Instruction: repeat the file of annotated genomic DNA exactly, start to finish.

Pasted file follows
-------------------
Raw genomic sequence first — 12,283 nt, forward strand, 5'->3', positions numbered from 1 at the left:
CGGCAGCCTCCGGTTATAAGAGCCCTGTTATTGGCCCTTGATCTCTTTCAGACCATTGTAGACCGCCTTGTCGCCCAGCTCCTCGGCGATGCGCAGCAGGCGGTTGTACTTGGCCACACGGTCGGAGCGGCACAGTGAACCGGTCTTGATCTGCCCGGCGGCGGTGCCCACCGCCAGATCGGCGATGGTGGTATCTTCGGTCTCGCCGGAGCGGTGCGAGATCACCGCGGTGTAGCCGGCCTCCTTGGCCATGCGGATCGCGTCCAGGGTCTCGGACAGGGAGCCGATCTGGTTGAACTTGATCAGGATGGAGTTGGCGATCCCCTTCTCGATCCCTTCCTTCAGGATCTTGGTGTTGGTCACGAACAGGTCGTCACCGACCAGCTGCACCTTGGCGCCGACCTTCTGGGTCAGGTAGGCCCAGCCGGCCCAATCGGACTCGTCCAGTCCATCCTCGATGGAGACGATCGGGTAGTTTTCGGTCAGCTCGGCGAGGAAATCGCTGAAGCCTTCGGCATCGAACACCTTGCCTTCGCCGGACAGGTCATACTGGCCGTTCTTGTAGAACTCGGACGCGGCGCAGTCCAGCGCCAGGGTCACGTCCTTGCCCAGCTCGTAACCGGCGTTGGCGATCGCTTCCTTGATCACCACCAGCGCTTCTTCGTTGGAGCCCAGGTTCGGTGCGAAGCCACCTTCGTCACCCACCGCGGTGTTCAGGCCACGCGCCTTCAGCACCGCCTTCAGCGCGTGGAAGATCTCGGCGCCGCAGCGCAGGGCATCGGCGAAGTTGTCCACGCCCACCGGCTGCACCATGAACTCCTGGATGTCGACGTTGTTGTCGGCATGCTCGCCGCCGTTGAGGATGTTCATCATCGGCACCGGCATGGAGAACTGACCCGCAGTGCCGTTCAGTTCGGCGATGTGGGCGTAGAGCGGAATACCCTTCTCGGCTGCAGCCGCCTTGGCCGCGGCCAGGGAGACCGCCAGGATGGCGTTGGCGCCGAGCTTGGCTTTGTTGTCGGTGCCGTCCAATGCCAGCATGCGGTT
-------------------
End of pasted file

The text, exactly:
Raw genomic sequence first — 12,283 nt, forward strand, 5'->3', positions numbered from 1 at the left:
CGGCAGCCTCCGGTTATAAGAGCCCTGTTATTGGCCCTTGATCTCTTTCAGACCATTGTAGACCGCCTTGTCGCCCAGCTCCTCGGCGATGCGCAGCAGGCGGTTGTACTTGGCCACACGGTCGGAGCGGCACAGTGAACCGGTCTTGATCTGCCCGGCGGCGGTGCCCACCGCCAGATCGGCGATGGTGGTATCTTCGGTCTCGCCGGAGCGGTGCGAGATCACCGCGGTGTAGCCGGCCTCCTTGGCCATGCGGATCGCGTCCAGGGTCTCGGACAGGGAGCCGATCTGGTTGAACTTGATCAGGATGGAGTTGGCGATCCCCTTCTCGATCCCTTCCTTCAGGATCTTGGTGTTGGTCACGAACAGGTCGTCACCGACCAGCTGCACCTTGGCGCCGACCTTCTGGGTCAGGTAGGCCCAGCCGGCCCAATCGGACTCGTCCAGTCCATCCTCGATGGAGACGATCGGGTAGTTTTCGGTCAGCTCGGCGAGGAAATCGCTGAAGCCTTCGGCATCGAACACCTTGCCTTCGCCGGACAGGTCATACTGGCCGTTCTTGTAGAACTCGGACGCGGCGCAGTCCAGCGCCAGGGTCACGTCCTTGCCCAGCTCGTAACCGGCGTTGGCGATCGCTTCCTTGATCACCACCAGCGCTTCTTCGTTGGAGCCCAGGTTCGGTGCGAAGCCACCTTCGTCACCCACCGCGGTGTTCAGGCCACGCGCCTTCAGCACCGCCTTCAGCGCGTGGAAGATCTCGGCGCCGCAGCGCAGGGCATCGGCGAAGTTGTCCACGCCCACCGGCTGCACCATGAACTCCTGGATGTCGACGTTGTTGTCGGCATGCTCGCCGCCGTTGAGGATGTTCATCATCGGCACCGGCATGGAGAACTGACCCGCAGTGCCGTTCAGTTCGGCGATGTGGGCGTAGAGCGGAATACCCTTCTCGGCTGCAGCCGCCTTGGCCGCGGCCAGGGAGACCGCCAGGATGGCGTTGGCGCCGAGCTTGGCTTTGTTGTCGGTGCCGTCCAATGCCAGCATGCGGTT